The compiling time for me was on my MacAir with i7 and it did warm up and employ the fan. I followed the fine outline provided by Bob Rudis aka “hrbrmstr” with a Twitter handle by the same. I ran across his blog-post on R-bloggers titled Installing R on OS X – “100% Homebrew Edition” of date October 22, 2015, and is actually a duplicate from with the same title.

The following is lifted directly from Bob Rudis’s posts. Tip of the hat to ya’ Bob. I have placed it here so that I have easy access. Please go to his posts to get his excellent notes.

brew tap caskroom/cask
brew install brew-cask
brew install Caskroom/cask/xquartz
brew cask install java
brew tap homebrew/science
brew install R
brew install Caskroom/cask/rstudio
# For latex:
brew cask install mactex
brew cask install basictex # suggested by @noamross
brew install libsvg curl libxml2 gdal geos boost
R CMD javareconf JAVA_CPPFLAGS=-I/System/Library/Frameworks/JavaVM.framework/Headers
brew tap caskroom/fonts
brew cask install font-fira-code
brew cask install iterm2


when running brew update sometimes it reports that /usr/local is not writable. Then run

sudo chown -R $(whoami) /usr/local

That’s it.

Citations, blog posts, and WordPress

When adding citations to blog posts the bibliography as an endnote seems untenable. The very nature of web pages promotes a non-linear approach to content.

Browser tabs help quickly switching between pages, but the reader has to get to the page with the endnotes (bibliography). It is annoying to know the author is referring to a scholarly work, a clarification, or another web page and not have a ready hyperlink to what is referred to.

Bloggs and web pages are actually fairly straightforward links to add in WordPress. If either of these are from you’r own site it is relatively easy, if you’re good at the page or post titles.

Academic writing frequently uses inline citations and Reference lists  or Bibliographies at the end of Articles. Books are another story. When a book has multiple authors and compiled by editors each Chapter is self contained with respect to the inline citations and bibliography or reference list. It would not be uncommon to direct a citation back to a specific Chapter.

Increasingly, Books, and Book Chapters are available online.

This weblog post chronicles a glimpse of my approaching citations to Books and Book Chapters using WordPress in the least cumbersome and most coherent manor. I would like my site to have some coherency and reflect scholarly norms by including citations. Wikipedia is also moving down this path of documenting the citations on a per-page basis.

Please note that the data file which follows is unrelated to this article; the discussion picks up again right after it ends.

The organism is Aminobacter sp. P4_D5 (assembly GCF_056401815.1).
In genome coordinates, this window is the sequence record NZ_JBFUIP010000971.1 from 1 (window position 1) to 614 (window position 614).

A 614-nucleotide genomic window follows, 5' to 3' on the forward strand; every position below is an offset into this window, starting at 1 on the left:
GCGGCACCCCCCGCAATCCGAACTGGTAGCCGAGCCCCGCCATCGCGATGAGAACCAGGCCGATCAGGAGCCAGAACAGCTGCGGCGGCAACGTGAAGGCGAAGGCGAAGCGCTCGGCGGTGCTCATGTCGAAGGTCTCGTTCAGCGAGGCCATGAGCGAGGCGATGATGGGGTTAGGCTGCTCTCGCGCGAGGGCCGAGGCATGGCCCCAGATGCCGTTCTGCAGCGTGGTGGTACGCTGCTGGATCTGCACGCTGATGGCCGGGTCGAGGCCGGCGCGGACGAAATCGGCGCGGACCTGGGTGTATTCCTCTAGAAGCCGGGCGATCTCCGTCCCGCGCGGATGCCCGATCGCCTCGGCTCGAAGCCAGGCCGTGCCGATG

Another issue is that I reuse Book and Book Chapter citations and it would be handy to have them ready made in WordPress similar to how pictures. Another example that I have found is the TablePress plugin for reusing tables.

Where I am at

The current list of webpages that I am looking at to help with this is below.

Limited time keeps me from attacking this in one chunk. I expect this list to grow and this post get refreshed and updated.

Add a little color to Macs Terminal

I added a little color to Mac Terminal.

Here is how.

To edit the file(s) use:

nano ~/.bash_profile
nano ~/.bashrc

If no .bash_profile and .bashrc the do the following to create them.

In the Terminal enter:

touch ~/.bash_profile
touch ~/.bashrc

Then you can use nano to edit the files.

Add the following to the .bash_profile

export PS1="\[\033[36m\]\u\[\033[m\]@\[\033[32m\]\h:\[\033[33;1m\]\w\[\033[m\]\$ "
export CLICOLOR=1
export LSCOLORS=ExFxBxDxCxegedabagacad

To immediately enable any changes in the file .bash_profile use source:

source ~/.bash_profile

This will assign a new set of colors to the terminal text.

Scaling iPad photos for use in presentations or weblogs

Images are a great way to engage an audience.  A quick look on Wikipedia for the phrase “A picture is worth a thousand words” will return the premise of the use of graphics, be they drawings or photographs.

Binging pictures into a PowerPoint, Keynote, or Prezi presentation is easy enough. Pictures we take today with our digital cameras often contain much more resolution, and are much larger in file size, that is necessary for projecting during a lecture. Even the cameras in todays tablets and phones are overkill for projected images.

Large images take up space on storage media, are slower for the program to load, and if the presentation is located in the cloud, requires significantly more bandwidth to transfer.

Scaling images is a “best practice” for matching a presentations content to presentation delivery method.

Beyond the face-to-face presentation software, digital delivery to distance learners also has similar constraints with the bandwidth to transfer to the end user increasing in importance in the consideration of image quality and file size.

Installing Homebrew

I chose to install Homebrew and let it due the heavy lifting for adding packages.

First Xcode needed to be installed from the Apple Applications Menu.
Then start Xcode and accept the agreement or Homebrew will moan.
I installed Homebrew using the terminal command at their site.

Following the Homebrew installation run:

brew update

brew doctor

And possibly fix the items mentioned in brew doctor. Some do not need fixing and are only warnings.

After that simply run:

brew update && brew upgrade

But see the add-on below.

The next suggested addition is Cask. Cask extends Homebrew to allow managing the installation of graphical applications using the command line.